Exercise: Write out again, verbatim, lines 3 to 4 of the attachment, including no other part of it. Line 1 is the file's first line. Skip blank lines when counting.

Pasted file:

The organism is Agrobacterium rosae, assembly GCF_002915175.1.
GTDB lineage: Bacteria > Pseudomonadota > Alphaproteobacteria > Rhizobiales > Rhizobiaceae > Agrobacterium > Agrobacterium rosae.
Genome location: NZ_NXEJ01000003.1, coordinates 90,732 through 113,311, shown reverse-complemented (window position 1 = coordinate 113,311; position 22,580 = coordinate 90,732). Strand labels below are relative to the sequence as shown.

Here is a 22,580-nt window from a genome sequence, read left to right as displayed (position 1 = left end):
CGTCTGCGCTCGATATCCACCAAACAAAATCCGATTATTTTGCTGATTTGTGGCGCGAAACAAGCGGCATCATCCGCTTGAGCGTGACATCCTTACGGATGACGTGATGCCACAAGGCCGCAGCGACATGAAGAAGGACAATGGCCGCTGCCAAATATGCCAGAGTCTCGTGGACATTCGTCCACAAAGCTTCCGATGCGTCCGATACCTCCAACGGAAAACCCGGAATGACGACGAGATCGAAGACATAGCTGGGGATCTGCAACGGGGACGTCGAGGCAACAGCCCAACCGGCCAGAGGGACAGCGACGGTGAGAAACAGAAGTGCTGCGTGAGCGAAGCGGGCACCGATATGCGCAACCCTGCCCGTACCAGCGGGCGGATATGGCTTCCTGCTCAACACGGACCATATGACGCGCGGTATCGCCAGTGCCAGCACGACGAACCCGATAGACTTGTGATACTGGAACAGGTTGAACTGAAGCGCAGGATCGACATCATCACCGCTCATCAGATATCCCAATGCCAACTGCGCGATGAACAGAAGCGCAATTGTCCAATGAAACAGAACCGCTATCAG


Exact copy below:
Genome location: NZ_NXEJ01000003.1, coordinates 90,732 through 113,311, shown reverse-complemented (window position 1 = coordinate 113,311; position 22,580 = coordinate 90,732). Strand labels below are relative to the sequence as shown.

Here is a 22,580-nt window from a genome sequence, read left to right as displayed (position 1 = left end):